Five years ago, it was courageous to publish this book within an extremely white publishing industry. As the business diversifies at a glacial pace from the bottom up, in many ways it still is.

Months later, in the wake of protests about the murders of Black men and boys by police, Kiely came to Reynolds with the idea for a book. “While we were having these conversations by being vulnerable, we were becoming better friends,” Kiely says. “And that all had to happen before we could write All American Boys, because we couldn’t sit down with some white dude’s intellectual plan to write a book about Black Lives Matter. That would be a complete failure.”

Their relationship was one of the most important parts of the writing process, and they insist there was never any tension between them—they almost wish there were; it would be a better story. Instead, they had to trust each other implicitly, and vowed to abandon the project if it could ruin the friendship.

For Reynolds, one other caveat of the book was that Rashad live, telling a common but often silent story. “I grew up with a bunch of people who experienced police brutality and did not die,” Reynolds said. “And it’s as if it never happened. And so when we talk about systemic racism and we talk about the sort of social psyche around police violence, what we’re truly talking about is the emotional trauma of millions of people who have bumped up against this, who live with it in their bodies. What about them?”

Reynolds is quick to clarify that this is a deeply personal feeling, not a criticism of books in which Black teens are killed, such as The Hate U Give or Dear Martin. “Every single story is a story that deserves to exist and needs to be a part of the pot so we get a full view of what exactly is happening,” he says.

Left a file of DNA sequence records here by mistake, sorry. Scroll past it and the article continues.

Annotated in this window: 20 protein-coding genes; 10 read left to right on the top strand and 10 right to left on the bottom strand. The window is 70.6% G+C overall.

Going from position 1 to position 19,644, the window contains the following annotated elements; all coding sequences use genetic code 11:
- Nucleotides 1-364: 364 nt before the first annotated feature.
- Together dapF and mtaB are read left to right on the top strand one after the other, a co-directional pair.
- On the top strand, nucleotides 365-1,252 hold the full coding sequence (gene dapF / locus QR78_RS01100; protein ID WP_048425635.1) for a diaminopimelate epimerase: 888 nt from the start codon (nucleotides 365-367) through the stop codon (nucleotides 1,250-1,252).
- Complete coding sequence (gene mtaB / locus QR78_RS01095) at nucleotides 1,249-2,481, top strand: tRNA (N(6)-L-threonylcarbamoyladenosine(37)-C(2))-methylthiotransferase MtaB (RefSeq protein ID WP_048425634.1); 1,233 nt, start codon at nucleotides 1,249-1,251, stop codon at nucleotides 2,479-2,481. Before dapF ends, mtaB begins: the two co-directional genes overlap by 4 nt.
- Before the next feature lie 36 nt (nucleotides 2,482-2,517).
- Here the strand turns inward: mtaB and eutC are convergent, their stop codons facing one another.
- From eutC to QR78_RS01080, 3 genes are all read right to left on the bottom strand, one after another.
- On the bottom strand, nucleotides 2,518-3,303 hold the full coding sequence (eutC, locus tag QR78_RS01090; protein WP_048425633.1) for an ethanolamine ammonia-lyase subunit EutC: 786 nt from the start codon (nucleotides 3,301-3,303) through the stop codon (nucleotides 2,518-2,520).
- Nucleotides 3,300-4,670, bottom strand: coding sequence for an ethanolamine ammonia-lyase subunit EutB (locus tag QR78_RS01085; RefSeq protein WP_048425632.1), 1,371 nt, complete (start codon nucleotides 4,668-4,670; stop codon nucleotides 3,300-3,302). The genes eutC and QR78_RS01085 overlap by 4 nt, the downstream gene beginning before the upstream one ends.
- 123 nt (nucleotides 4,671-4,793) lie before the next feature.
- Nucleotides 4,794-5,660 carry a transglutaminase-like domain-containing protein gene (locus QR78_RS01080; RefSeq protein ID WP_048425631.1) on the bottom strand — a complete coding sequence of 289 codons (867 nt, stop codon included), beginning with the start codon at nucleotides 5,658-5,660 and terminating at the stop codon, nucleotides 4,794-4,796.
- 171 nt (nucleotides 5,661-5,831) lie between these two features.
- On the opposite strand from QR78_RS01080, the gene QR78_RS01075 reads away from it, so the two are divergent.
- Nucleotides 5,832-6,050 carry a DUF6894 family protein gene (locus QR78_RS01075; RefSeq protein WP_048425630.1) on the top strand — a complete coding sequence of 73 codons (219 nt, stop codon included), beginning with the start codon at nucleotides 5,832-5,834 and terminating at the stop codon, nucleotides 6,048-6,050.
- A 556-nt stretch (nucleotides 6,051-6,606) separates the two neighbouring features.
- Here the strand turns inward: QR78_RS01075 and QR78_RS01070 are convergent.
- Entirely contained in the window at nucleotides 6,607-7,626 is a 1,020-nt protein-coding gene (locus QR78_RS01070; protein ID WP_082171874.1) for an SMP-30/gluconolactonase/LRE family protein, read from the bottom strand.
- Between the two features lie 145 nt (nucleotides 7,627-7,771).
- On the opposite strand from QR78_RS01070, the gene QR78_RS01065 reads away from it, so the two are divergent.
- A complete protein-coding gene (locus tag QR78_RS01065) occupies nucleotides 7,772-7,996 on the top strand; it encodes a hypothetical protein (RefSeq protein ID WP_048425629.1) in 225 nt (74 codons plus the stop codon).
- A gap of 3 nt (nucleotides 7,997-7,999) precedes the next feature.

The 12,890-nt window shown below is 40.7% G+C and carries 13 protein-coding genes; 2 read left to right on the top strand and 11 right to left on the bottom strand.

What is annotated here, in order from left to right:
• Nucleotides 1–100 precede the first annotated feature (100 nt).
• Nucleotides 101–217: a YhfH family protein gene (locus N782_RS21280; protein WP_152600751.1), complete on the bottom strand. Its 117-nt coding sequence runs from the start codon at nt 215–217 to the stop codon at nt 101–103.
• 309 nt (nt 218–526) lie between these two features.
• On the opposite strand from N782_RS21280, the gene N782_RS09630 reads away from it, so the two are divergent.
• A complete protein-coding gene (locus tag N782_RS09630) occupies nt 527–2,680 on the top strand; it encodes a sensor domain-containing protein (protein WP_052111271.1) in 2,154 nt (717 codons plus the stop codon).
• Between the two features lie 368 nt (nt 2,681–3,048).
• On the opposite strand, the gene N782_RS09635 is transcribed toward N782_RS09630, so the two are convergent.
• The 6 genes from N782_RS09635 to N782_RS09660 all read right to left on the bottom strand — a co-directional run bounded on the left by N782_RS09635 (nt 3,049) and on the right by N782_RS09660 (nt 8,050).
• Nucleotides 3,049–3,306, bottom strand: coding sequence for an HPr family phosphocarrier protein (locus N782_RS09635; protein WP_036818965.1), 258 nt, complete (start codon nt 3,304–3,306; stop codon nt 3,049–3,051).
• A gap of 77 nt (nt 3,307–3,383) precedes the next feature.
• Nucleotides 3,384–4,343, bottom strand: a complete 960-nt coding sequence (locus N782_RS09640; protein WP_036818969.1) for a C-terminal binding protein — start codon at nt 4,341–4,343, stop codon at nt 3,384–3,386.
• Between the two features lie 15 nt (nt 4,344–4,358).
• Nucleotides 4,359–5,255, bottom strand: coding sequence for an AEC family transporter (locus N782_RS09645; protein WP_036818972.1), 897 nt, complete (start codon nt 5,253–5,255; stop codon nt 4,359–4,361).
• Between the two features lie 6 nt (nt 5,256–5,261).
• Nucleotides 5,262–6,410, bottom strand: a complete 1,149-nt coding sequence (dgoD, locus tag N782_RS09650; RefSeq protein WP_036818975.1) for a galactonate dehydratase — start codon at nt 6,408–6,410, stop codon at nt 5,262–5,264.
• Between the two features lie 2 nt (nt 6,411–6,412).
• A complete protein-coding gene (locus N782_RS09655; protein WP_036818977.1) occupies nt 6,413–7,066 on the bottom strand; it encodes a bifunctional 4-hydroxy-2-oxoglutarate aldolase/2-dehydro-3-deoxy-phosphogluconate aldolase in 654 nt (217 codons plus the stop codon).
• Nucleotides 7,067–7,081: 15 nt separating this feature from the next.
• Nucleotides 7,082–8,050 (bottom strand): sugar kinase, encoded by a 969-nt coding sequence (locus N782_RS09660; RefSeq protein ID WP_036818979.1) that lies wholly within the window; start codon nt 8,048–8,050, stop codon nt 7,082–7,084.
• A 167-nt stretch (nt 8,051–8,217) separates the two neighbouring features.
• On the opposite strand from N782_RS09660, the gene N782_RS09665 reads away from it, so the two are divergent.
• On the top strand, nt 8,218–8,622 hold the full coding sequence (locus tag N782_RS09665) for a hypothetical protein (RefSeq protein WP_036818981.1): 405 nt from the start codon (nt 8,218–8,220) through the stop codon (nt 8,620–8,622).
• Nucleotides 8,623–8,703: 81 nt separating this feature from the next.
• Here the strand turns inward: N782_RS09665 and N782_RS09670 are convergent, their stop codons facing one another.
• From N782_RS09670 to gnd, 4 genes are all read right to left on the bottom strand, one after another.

Part of the full view in All American Boys is the nuanced portrayal of the cop, which Kiely says, “negate[s] the myth of the bad apple.” “I think it’s important for us to portray that, for white folks like me, many of our heroes, many of our family members, many of our basketball coaches, many of our teachers, many of our figureheads that we’ve looked up to… who are white have participated in a system that perpetuates violence against Black people and brown people and Indigenous people all the time,” Kiely says. “So it isn’t about villains, it’s about our collective accountability and culpability in that abuse.”

As they toured, they spoke to young people in schools, libraries, book festivals, and juvenile detention centers. In places with a majority Black population, they were welcomed with open arms. “There was an immediate reception from kids who were like, yes that’s real, yes that makes sense… you’re in the voice of my life and you’re telling the stories of our lives,” Kiely says.

“But it wasn’t that easy when it came to just getting the higher-ups and the gatekeepers on board with letting a book about police brutality into schools that weren’t Black,” Reynolds adds.

They also went to areas that had recently experienced police brutality incidents, like near Ferguson, MO. They went to places that weren’t welcoming. Places that we now refer to as Trump country. In places like that, people believed that the book was a form of anti-cop hate speech. Parents called school, kids opted out of presentations. Librarians had to fight to have the authors come. Sometimes, they were disinvited entirely. In one town, they spoke on the radio in the morning and by the time they arrived at the school a few hours later, parents had demanded the presentation be canceled. It wasn’t.

As white gatekeepers feared that a work of young adult fiction would challenge their kids, Black communities fear the daily violence that appears in the book.

“The people who say you can’t talk about this book with our community because it’s too dangerous or radical or incendiary are people who perpetuate the very erasure of the kids who were saying, this is my reality,” Kiely says. “I think that it’s really important to reiterate that this kind of fear from particularly white people but figures of authority across the country about talking about reality is part of the perpetuation of oppressing the very folks whose survival we’re trying to talk about in the book.”

Danger. It’s another duality. As white gatekeepers feared that a work of young adult fiction would challenge their kids, Black communities fear the daily violence that appears in the book.

In many schools, Reynolds and Kiely had to engage with police directly—officers who had read the book and ones who hadn’t, cops who hated them and ones who were proud of them. Just as they are accountable to each other, they believe in accountability in police forces, for good cops to report bad cops.